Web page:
Concerns are mounting that Russian invading forces are seeking to push into western Ukraine, after the region of Lviv was subjected to missile strikes fired from the Black Sea on March 18. Lviv lies 550km west of the Ukrainian capital, Kyiv and its residents have been preparing for war for months.
The strategic importance of their city cannot be overstated. As mayor Andriy Sadovy repeatedly said: “Kyiv is the heart of Ukraine, but Lviv is the soul.”
Sadovy was referring to the city’s pivotal role in creating the modern Ukrainian nation. Lviv and the wider Eastern Galicia region (today Lviv, Ivano-Frankivsk and Ternopil regions) have played a central role in the Ukrainian nation-building process since the second half of the 19th century. But the city’s history and importance – political, religious and cultural – far predate those tempestuous times.
The city has long been both the place where people most strongly identify with Ukraine and a multicultural hub – you only have to look at the many languages in which the city has a name – Lwów in Polish, Lemberg in German, Leopolis in Greek. Like the country as a whole, the city’s cultural, political and economic development is firmly embedded in European history.
The city of Leo
Lviv’s many names are variations on a theme: the city of Leo. In 1256, King Daniel of Galicia-Volhynia, a descendant of the rulers of the Kyivan Rus, built a fortress for his son and heir, Leo. He situated it beside an old settlement on the site of contemporary Lviv.
For the first 100 years, the city was ruled by Daniel and his successors. From 1349, it was part of Poland (with a short Hungarian interlude). And in 1772 it was annexed by Austria, under whose rule it remained until the first world war.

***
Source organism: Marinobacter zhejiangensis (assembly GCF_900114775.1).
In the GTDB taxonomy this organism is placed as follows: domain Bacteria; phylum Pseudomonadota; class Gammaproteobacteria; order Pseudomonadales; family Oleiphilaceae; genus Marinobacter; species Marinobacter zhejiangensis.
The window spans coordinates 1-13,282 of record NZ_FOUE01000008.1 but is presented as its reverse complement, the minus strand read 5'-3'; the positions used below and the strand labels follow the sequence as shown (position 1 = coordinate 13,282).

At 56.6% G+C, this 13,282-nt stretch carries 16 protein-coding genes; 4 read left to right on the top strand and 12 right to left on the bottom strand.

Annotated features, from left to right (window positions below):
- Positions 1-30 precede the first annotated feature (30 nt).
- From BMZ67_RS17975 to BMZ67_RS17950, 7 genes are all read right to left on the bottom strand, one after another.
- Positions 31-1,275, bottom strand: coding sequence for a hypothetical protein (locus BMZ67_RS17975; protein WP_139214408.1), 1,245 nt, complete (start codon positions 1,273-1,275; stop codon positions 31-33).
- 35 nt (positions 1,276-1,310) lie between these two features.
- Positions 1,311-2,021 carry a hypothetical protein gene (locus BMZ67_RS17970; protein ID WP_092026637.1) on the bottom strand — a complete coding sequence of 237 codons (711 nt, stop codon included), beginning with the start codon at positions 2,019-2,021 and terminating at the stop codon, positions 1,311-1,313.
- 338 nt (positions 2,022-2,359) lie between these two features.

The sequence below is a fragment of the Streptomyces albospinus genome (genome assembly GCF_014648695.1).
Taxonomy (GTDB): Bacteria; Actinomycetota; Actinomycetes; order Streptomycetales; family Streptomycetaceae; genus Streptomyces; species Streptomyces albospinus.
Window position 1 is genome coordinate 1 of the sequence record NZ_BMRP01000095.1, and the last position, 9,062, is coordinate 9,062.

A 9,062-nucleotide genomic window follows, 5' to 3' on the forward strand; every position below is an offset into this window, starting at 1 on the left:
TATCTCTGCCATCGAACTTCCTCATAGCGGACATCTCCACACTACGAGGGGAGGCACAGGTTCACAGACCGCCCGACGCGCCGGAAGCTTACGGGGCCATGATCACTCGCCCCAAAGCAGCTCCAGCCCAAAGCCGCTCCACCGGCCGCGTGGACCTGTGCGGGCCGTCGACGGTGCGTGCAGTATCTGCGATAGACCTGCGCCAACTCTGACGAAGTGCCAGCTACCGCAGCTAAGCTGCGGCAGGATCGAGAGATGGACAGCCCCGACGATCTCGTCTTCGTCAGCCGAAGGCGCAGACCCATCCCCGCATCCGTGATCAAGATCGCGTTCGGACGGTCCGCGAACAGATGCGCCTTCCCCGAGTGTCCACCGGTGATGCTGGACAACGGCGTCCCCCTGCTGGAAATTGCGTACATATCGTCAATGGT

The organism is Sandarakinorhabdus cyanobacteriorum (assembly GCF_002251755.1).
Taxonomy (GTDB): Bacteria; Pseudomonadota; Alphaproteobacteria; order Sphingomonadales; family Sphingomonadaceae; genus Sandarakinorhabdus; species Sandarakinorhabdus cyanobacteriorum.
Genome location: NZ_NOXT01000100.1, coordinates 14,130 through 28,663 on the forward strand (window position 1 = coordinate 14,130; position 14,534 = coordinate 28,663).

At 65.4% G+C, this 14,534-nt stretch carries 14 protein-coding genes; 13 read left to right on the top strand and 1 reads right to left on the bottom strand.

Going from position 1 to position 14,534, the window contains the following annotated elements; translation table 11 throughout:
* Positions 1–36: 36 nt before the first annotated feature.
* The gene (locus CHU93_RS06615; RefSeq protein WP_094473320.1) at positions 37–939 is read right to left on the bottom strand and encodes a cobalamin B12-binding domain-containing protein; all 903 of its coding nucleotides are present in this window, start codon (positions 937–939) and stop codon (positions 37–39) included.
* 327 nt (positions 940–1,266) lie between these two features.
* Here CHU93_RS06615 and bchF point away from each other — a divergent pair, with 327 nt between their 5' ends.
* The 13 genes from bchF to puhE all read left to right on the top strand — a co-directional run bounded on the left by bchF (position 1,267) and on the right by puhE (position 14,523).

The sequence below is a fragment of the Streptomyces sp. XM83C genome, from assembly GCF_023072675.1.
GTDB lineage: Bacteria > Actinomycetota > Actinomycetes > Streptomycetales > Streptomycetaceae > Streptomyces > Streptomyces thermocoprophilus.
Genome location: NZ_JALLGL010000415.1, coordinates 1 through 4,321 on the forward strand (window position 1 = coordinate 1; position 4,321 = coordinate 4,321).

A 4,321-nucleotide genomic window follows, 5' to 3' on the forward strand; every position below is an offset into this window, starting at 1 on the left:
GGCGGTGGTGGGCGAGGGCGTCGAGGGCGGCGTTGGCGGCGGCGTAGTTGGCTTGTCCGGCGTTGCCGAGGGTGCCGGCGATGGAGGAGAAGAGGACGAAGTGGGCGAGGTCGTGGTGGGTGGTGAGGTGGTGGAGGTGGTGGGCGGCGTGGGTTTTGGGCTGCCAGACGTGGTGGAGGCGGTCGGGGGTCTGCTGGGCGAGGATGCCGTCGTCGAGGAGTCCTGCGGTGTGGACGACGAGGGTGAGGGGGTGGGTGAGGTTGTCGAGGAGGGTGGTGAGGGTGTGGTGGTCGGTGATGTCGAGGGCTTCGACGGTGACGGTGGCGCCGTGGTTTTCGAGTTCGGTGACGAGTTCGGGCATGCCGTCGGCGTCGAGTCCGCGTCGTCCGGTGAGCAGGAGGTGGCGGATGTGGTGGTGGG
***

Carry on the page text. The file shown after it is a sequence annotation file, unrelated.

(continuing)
But well before the 19th century Lviv was a spiritual centre of the Orthodox world. Between the 15th and 18th centuries, it was the seat of influential Orthodox brotherhoods and home to Ivan Fedorov, who printed the first Bible in Church-Slavonic (the liturgical language shared by Slavic Orthodox Churches).
Lviv also became the seat of three archbishops, from the Roman-Catholic (in 1412), Armenian-Catholic (1630) and Greek-Catholic (1807) churches.
On April 1 1656, in the Latin Cathedral of Lwów, King John II Casimir entrusted the Polish-Lithuanian Commonwealth to the protection of the blessed Virgin Mary and proclaimed her queen of Poland. Two years later, Pope Alexander VII bestowed on Lviv the heraldic motto, Leopolis semper fidelis, meaning: “The city of Leo is always faithful” (to the Catholic Church).
The Greek Catholic denomination is known today as the Ukrainian Greek Catholic Church. It follows the Byzantine (Greek) liturgy but, like the Armenian-Catholic Church, is in full communion with the worldwide Catholic Church in that it recognises the Pope, in Rome, as its head. And most Ukrainians in the region are Greek-Catholics.
Lviv was also a centre of Jewish life. It hosted a Progressive synagogue – Eastern Europe’s first Reform temple, which was destroyed in 1941 by the Nazis – as well as Orthodox and Hassidic synagogues.
Ukrainian national movement